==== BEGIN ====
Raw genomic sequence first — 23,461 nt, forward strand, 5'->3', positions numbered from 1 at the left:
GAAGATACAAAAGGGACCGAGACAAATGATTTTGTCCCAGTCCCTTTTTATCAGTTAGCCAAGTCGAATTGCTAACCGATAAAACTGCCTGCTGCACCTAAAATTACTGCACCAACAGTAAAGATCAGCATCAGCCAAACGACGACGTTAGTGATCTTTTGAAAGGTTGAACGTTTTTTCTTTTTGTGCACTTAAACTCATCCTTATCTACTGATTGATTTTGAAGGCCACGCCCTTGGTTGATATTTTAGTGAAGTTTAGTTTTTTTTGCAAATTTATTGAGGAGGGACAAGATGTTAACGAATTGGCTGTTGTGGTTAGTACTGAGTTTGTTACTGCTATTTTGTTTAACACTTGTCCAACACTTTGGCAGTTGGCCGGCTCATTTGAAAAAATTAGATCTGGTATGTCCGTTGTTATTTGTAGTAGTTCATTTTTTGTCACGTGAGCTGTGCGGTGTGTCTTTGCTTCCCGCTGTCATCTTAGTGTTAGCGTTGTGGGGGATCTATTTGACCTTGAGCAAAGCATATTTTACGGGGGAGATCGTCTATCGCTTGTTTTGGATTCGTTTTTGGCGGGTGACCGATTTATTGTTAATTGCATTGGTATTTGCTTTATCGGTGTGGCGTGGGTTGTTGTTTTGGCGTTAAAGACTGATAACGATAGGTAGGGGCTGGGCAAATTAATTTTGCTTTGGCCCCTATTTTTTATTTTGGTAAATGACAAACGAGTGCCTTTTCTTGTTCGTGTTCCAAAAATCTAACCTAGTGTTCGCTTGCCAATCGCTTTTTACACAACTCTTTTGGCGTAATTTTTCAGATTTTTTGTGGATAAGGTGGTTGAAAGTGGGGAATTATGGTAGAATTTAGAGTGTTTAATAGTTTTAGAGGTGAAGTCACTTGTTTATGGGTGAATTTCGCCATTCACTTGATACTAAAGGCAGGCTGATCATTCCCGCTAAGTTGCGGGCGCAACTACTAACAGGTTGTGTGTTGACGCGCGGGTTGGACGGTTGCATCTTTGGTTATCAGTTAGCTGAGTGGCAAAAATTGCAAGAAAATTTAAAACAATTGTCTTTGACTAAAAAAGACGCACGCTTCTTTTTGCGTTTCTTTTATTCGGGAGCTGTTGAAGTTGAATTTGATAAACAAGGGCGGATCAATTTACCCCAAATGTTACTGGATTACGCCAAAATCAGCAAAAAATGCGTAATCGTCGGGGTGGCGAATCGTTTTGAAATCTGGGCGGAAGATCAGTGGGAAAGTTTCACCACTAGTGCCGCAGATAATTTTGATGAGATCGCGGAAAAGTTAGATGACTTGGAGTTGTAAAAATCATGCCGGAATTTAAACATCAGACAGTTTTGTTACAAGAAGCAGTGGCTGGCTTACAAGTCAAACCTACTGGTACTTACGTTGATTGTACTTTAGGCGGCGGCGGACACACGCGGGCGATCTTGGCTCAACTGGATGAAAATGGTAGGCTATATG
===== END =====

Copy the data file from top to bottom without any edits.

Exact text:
Raw genomic sequence first — 23,461 nt, forward strand, 5'->3', positions numbered from 1 at the left:
GAAGATACAAAAGGGACCGAGACAAATGATTTTGTCCCAGTCCCTTTTTATCAGTTAGCCAAGTCGAATTGCTAACCGATAAAACTGCCTGCTGCACCTAAAATTACTGCACCAACAGTAAAGATCAGCATCAGCCAAACGACGACGTTAGTGATCTTTTGAAAGGTTGAACGTTTTTTCTTTTTGTGCACTTAAACTCATCCTTATCTACTGATTGATTTTGAAGGCCACGCCCTTGGTTGATATTTTAGTGAAGTTTAGTTTTTTTTGCAAATTTATTGAGGAGGGACAAGATGTTAACGAATTGGCTGTTGTGGTTAGTACTGAGTTTGTTACTGCTATTTTGTTTAACACTTGTCCAACACTTTGGCAGTTGGCCGGCTCATTTGAAAAAATTAGATCTGGTATGTCCGTTGTTATTTGTAGTAGTTCATTTTTTGTCACGTGAGCTGTGCGGTGTGTCTTTGCTTCCCGCTGTCATCTTAGTGTTAGCGTTGTGGGGGATCTATTTGACCTTGAGCAAAGCATATTTTACGGGGGAGATCGTCTATCGCTTGTTTTGGATTCGTTTTTGGCGGGTGACCGATTTATTGTTAATTGCATTGGTATTTGCTTTATCGGTGTGGCGTGGGTTGTTGTTTTGGCGTTAAAGACTGATAACGATAGGTAGGGGCTGGGCAAATTAATTTTGCTTTGGCCCCTATTTTTTATTTTGGTAAATGACAAACGAGTGCCTTTTCTTGTTCGTGTTCCAAAAATCTAACCTAGTGTTCGCTTGCCAATCGCTTTTTACACAACTCTTTTGGCGTAATTTTTCAGATTTTTTGTGGATAAGGTGGTTGAAAGTGGGGAATTATGGTAGAATTTAGAGTGTTTAATAGTTTTAGAGGTGAAGTCACTTGTTTATGGGTGAATTTCGCCATTCACTTGATACTAAAGGCAGGCTGATCATTCCCGCTAAGTTGCGGGCGCAACTACTAACAGGTTGTGTGTTGACGCGCGGGTTGGACGGTTGCATCTTTGGTTATCAGTTAGCTGAGTGGCAAAAATTGCAAGAAAATTTAAAACAATTGTCTTTGACTAAAAAAGACGCACGCTTCTTTTTGCGTTTCTTTTATTCGGGAGCTGTTGAAGTTGAATTTGATAAACAAGGGCGGATCAATTTACCCCAAATGTTACTGGATTACGCCAAAATCAGCAAAAAATGCGTAATCGTCGGGGTGGCGAATCGTTTTGAAATCTGGGCGGAAGATCAGTGGGAAAGTTTCACCACTAGTGCCGCAGATAATTTTGATGAGATCGCGGAAAAGTTAGATGACTTGGAGTTGTAAAAATCATGCCGGAATTTAAACATCAGACAGTTTTGTTACAAGAAGCAGTGGCTGGCTTACAAGTCAAACCTACTGGTACTTACGTTGATTGTACTTTAGGCGGCGGCGGACACACGCGGGCGATCTTGGCTCAACTGGATGAAAATGGTAGGCTATATG